Senate committee to call for public net filtering views

Lundy, Fletcher, Ludlam on senate filter panel that will also look at identity theft and privacy breaches

A Senate committee will call for the public's views on the controversial Internet content filter

A Senate committee will call for the public's views on the controversial Internet content filter

The public will have the opportunity to present their opinions on the Federal Government’s controversial Internet content filter to parliament.

The Joint Select Committee on Cyber Safety will today issue a call for public submissions on topics subject to legislative review including Internet filtering, identity theft and privacy breaches.

The committee will request a parliamentary public review once submissions are reviewed.

Liberal MP and former Optus regulation chief, Paul Fletcher, said the committee will inform government on crucial issues about Internet filtering, and renewed Coalition calls for an independent audit into the proposal.

“I remained to be convinced that filtering is viable,” Fletcher said.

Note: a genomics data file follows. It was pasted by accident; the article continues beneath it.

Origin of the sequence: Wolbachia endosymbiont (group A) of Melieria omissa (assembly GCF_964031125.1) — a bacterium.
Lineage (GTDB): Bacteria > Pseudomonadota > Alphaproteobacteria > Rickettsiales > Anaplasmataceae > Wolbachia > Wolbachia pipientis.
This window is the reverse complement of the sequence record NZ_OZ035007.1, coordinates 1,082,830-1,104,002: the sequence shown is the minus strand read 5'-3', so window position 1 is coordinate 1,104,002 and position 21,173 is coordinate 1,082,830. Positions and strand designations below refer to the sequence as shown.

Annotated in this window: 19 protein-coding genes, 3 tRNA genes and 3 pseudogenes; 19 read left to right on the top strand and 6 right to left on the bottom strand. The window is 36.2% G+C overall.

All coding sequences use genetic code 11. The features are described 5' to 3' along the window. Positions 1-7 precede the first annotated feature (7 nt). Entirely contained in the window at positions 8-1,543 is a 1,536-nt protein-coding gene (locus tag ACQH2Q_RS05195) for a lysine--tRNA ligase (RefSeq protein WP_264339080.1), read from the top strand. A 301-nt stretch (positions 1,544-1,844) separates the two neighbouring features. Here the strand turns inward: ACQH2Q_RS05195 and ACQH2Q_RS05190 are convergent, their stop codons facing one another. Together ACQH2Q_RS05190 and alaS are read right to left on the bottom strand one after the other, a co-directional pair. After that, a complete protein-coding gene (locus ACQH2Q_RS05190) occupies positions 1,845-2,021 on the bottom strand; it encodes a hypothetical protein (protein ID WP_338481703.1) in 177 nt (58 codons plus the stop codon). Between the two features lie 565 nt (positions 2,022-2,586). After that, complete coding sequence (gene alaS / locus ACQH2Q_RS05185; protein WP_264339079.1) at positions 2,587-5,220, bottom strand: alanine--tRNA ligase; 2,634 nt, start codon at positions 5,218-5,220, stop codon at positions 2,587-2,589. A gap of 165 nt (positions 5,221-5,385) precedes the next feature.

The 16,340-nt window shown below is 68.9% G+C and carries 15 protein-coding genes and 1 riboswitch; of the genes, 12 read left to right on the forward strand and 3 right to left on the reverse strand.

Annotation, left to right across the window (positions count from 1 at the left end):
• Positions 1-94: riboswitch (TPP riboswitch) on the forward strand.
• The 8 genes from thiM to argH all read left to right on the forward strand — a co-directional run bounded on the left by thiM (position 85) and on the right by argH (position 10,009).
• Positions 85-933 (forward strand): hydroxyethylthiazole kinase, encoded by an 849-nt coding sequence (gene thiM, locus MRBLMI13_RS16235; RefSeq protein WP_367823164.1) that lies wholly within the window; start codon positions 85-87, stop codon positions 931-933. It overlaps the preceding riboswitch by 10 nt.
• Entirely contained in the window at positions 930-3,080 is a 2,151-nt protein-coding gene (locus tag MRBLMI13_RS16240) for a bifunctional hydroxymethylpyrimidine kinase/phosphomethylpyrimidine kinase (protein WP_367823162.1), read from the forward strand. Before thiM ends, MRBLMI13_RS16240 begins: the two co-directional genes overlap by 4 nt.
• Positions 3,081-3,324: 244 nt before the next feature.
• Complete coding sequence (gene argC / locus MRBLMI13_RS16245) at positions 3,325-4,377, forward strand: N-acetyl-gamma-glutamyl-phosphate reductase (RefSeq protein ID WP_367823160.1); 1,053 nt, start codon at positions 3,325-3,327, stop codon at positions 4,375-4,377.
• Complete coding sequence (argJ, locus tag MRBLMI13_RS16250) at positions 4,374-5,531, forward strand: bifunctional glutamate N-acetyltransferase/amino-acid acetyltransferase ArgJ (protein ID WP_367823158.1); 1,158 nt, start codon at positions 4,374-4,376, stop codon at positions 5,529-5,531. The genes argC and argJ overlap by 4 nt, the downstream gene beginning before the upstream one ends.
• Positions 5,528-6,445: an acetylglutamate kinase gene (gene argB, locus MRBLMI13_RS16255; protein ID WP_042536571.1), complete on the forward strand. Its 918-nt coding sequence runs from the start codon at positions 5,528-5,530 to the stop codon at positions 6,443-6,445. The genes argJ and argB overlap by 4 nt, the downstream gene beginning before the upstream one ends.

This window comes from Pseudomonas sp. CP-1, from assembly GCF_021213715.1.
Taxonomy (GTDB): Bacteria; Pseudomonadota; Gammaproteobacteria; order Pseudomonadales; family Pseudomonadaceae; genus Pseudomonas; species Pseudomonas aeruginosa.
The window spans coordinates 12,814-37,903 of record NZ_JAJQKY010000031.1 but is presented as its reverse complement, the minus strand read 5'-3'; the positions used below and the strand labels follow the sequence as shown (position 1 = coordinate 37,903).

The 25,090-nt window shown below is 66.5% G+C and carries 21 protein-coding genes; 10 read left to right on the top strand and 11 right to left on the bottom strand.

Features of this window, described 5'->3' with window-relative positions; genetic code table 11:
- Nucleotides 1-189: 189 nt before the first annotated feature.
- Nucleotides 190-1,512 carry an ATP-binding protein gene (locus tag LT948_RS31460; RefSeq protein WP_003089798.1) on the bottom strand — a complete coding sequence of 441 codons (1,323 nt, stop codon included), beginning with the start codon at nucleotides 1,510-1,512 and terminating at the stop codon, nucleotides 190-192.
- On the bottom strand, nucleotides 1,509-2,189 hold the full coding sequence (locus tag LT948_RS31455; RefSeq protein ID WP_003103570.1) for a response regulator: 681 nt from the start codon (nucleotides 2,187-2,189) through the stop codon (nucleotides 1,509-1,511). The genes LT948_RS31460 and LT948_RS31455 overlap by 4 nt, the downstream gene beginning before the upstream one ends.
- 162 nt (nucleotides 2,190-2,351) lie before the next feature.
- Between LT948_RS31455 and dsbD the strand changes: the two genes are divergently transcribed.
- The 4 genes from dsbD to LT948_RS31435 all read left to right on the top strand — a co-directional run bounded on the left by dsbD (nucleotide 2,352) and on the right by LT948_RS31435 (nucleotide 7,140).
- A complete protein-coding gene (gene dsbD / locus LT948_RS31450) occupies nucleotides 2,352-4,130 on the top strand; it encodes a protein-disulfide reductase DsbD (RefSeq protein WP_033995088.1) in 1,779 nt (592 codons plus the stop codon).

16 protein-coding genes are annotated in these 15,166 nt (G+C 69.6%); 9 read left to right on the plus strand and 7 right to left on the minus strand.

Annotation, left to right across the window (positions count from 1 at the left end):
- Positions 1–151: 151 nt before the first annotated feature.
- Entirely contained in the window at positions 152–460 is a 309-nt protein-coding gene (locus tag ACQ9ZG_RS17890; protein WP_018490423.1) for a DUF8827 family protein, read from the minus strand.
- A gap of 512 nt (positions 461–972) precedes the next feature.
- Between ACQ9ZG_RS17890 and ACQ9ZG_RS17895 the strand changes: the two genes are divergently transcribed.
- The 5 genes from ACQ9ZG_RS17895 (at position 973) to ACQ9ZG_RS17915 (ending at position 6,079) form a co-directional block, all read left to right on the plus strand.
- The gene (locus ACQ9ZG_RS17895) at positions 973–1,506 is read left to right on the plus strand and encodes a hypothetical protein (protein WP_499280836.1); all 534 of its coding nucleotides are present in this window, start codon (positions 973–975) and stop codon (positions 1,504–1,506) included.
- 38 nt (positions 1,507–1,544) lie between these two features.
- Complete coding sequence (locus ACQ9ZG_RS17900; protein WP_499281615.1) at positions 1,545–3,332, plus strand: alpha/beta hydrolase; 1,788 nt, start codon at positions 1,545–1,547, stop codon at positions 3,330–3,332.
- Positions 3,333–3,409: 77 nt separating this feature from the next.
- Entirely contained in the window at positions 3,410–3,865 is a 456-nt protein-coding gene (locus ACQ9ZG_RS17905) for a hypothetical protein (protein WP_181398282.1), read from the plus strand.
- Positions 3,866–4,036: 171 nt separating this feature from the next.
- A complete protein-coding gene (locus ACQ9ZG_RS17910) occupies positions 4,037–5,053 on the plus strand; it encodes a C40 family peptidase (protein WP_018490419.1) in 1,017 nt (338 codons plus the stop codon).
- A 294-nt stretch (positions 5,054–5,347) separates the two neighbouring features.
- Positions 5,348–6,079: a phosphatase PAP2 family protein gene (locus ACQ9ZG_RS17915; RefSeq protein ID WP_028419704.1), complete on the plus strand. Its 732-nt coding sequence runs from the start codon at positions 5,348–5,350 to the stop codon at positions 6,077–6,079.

“There has been a lot of bold talk about how the plan will protect every child and parent.”

The 12-member committee is chaired by South Australian Labor Senator, Dana Wortley, and deputy chair is NSW Liberal Party MP, Alex Hawke. Labor senators Kate Lundy and Guy Barnett and NSW Independent Robert Oakeshott MP are also on the panel.

Western Australia Greens Senator, Scott Ludlam, an avid filter critic, secured a seat on the committee after previously losing a spot by two votes to Family First Senator Steve Feilding.

The committee will investigate:

  1. the online environment in which Australian children currently engage, including key physical points of access (schools, libraries, internet cafes, homes, mobiles) and stakeholders controlling or able to influence that engagement (governments, parents, teachers, traders, internet service providers, content service providers).

  2. abuse of children online;

  3. exposure to illegal and inappropriate content;

  4. inappropriate social and health behaviours in an online environment;

  5. identity theft, and

  6. breaches of privacy

Debate over the technical political and moral grounds of the filter plan have raged since the election of the Rudd Government in 2007.

The filter was proposed under the then Beazley-led Labor Party 12 months prior to its election, while then-Communications Minister Helen Coonan had criticised the plan and offered the now scrapped Net Alert home Internet content filter.

Fletcher was the telecommunications advisor and chief of staff to former communications minister, Richard Alston, in 1996 and worked at Optus from 2000 to 2008.

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